Make your way through the crowded streets of downtown Orlando, as you head to Exploria Stadium on a regular-season match day. The flood gates of people will have you feeling like the 25,000 possible ticket holders are all right there. The empty seats tell another story, as fewer bodies have been in attendance as the season has progressed.
Following any Orlando City home game, you get the email typically along these lines:
“Thank you for attending the match and bringing the noise! Do you have feedback? We are committed to improving your experience at Orlando City Stadium. If you would like to provide feedback, please fill out the survey below and you will be rewarded with 50 LionNation points and the chance at a complimentary upgrade to Premium Seats!”
I’m a survey person, but I don’t just do them for the chance of promised upgrades or prizes. I present a lot in my profession and I rely on feedback to better hone my skills to meet the needs of attendees. So, for two seasons now, after every match, I fill out the survey and make it clear that the stadium is overcharging for admission and concessions. A full stadium is a fun stadium and tells the players we support them. When you price the experience out of the range of the population in which the team is playing, despite their record, you’re going to have empty seats.
When you travel to Atlanta (and you know I hate the stadium), prices are vastly different. A family can head to the game and eat there. With their “Fan First Menu Pricing,” You’ll find the following:
- Hot Dog: $1.50
- Pretzel Bites: $4.50
- ATL Bud Burger: $7.50
- Ice Cream Waffle Cone: $4.50
- Chips and Salsa: $2.50
Those prices feel like the front office wants the fans there and wants to thank them for their loyal support.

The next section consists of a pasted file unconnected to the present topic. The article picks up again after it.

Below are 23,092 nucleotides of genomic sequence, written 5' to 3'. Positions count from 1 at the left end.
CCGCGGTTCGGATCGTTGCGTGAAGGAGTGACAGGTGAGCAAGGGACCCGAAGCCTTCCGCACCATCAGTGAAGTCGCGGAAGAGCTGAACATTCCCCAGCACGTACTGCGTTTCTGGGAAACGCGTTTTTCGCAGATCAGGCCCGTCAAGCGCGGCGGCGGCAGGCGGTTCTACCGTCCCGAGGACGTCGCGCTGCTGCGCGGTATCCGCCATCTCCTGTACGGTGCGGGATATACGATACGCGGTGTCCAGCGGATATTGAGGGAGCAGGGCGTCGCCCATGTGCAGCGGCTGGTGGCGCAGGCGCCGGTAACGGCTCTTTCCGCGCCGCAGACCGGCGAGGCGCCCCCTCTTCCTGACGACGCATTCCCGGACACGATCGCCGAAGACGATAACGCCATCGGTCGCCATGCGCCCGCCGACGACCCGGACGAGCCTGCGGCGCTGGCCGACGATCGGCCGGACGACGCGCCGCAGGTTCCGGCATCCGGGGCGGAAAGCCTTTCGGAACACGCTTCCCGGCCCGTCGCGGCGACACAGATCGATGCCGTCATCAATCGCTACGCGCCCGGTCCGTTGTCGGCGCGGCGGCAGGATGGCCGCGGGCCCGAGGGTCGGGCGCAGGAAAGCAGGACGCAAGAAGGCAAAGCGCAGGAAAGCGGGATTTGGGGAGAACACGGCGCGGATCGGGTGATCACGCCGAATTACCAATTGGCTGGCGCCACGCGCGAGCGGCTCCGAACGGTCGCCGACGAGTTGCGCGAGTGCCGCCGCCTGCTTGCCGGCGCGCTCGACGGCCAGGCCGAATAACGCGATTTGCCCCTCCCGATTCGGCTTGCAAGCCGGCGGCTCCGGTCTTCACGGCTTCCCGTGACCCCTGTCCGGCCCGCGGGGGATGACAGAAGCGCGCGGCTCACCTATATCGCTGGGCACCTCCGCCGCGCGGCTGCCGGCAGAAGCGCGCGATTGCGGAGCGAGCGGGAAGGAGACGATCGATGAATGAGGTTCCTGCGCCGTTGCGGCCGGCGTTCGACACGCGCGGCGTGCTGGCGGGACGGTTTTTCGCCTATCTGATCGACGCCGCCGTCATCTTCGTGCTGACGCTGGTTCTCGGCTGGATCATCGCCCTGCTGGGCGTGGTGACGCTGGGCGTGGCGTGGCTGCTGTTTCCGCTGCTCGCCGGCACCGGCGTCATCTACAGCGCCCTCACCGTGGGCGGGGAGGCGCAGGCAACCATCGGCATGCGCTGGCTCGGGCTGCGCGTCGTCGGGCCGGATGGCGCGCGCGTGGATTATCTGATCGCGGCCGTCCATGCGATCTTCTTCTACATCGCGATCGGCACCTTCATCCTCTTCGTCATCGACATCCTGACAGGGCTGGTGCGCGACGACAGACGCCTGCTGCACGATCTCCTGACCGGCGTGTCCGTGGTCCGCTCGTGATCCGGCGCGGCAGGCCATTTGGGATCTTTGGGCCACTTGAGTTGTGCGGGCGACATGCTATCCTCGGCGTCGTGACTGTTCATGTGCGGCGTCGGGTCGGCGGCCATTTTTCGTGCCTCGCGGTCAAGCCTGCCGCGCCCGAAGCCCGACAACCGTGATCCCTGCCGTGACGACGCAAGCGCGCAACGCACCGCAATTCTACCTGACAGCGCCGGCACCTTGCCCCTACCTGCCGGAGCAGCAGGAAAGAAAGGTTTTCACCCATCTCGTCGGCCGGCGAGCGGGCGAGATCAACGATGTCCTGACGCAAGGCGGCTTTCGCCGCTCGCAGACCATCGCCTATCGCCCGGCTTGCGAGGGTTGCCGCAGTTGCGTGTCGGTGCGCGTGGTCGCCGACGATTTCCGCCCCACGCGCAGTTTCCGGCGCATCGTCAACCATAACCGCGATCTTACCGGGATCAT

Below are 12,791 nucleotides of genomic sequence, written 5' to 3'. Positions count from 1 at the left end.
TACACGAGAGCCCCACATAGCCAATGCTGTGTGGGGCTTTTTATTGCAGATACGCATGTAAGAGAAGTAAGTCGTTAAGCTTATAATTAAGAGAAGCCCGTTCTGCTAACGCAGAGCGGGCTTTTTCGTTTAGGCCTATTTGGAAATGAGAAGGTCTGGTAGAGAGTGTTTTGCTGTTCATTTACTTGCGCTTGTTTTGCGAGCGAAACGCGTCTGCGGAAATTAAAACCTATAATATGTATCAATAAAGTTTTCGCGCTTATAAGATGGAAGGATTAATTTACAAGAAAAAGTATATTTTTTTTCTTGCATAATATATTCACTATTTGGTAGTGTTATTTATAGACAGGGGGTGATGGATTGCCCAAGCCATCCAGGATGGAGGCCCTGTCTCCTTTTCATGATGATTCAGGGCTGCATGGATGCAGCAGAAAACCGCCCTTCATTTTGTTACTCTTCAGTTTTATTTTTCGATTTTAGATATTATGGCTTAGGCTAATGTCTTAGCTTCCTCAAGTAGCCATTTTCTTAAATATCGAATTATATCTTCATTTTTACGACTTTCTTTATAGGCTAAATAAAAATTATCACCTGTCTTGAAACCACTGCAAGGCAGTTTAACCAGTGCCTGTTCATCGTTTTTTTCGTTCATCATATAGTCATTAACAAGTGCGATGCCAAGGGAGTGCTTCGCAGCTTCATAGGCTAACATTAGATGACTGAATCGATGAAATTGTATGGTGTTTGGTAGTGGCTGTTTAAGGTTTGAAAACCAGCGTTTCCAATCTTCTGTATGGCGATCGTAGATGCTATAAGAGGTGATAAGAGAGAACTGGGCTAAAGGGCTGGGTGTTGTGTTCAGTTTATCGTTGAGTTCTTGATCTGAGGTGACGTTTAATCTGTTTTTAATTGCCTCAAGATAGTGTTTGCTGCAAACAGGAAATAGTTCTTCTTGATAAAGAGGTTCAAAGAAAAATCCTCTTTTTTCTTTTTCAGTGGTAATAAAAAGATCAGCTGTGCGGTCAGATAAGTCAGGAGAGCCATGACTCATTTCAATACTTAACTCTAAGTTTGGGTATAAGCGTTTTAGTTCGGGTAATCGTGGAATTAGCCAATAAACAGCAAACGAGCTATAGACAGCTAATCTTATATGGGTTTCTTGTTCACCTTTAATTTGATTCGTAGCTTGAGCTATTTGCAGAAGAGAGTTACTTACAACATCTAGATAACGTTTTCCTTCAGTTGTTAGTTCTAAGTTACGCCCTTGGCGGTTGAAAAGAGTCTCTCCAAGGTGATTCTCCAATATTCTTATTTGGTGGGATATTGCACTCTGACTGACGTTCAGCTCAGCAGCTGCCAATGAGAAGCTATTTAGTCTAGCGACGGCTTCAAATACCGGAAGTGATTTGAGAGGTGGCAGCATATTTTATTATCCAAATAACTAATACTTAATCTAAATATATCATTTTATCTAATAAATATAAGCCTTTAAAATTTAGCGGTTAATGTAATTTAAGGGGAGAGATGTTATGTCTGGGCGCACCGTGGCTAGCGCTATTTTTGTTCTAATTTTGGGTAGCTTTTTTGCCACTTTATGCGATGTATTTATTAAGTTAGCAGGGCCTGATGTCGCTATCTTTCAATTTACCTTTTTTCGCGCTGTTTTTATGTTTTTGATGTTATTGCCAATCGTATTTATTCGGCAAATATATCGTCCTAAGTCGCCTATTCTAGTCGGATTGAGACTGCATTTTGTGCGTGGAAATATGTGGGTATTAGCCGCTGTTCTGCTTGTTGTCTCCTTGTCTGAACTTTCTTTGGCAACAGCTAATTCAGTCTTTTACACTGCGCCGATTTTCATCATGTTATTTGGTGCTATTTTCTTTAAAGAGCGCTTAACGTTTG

The Orlando City Soccer Club front office says, “We’ve heard you!”
The club opened a limited number of inexpensive seats (with a discount to season ticket members) and dropped concession prices to bring in fans mid-week, for an unscheduled cup match. Prices weren’t as low as Mercedes Benz Stadium’s, but lowered is a start. Almost as soon as they announced the event and pricing, it seemed the club was announcing more sections were opening so even more fans could purchase seats to support the men in purple. People want to come to the matches, they want to support the club and buy concessions, because it’s all part of the experience.
According to the U.S. Census, in the same zip code in which Exploria Stadium stands, the average household income for residents is just over $25,000. Re-read that: the household income, not individual income. Search beyond the 32805 zip code and sure, you’ll see salaries start to increase, but only in small pockets do you see the household income over $60,000 in Central Florida. The club has a foundation that aims solely at working to bring soccer, vegetable gardens, and healthy eating habits to children around the city because they know Central Florida is a high-need area. They do a great job of bringing soccer to the community, but the work to bring the community to see our purple giants has room to grow.
The front office’s decision not to nickel and dime fans appeared to work not only for the overall fan experience, but for the team support as well. The announced attendance for a cup game, on a Wednesday night in a monsoon, while so many surrounding areas were under tornado warnings, was 5,556. Some fans will tell you it felt and sounded like so much more than that as the Lions took on the Revs for the 2-1 victory in extra time.
The question remains though, has the front office really heard our cries for affordable entertainment in the quest for soccer for all? Or have they rather made temporary adjustments to fill the sections of the stadium in range of cameras for last-minute Open Cup matches? I suppose the rest of this season and next season will tell. What are your thoughts? Be sure to let us know in the comments.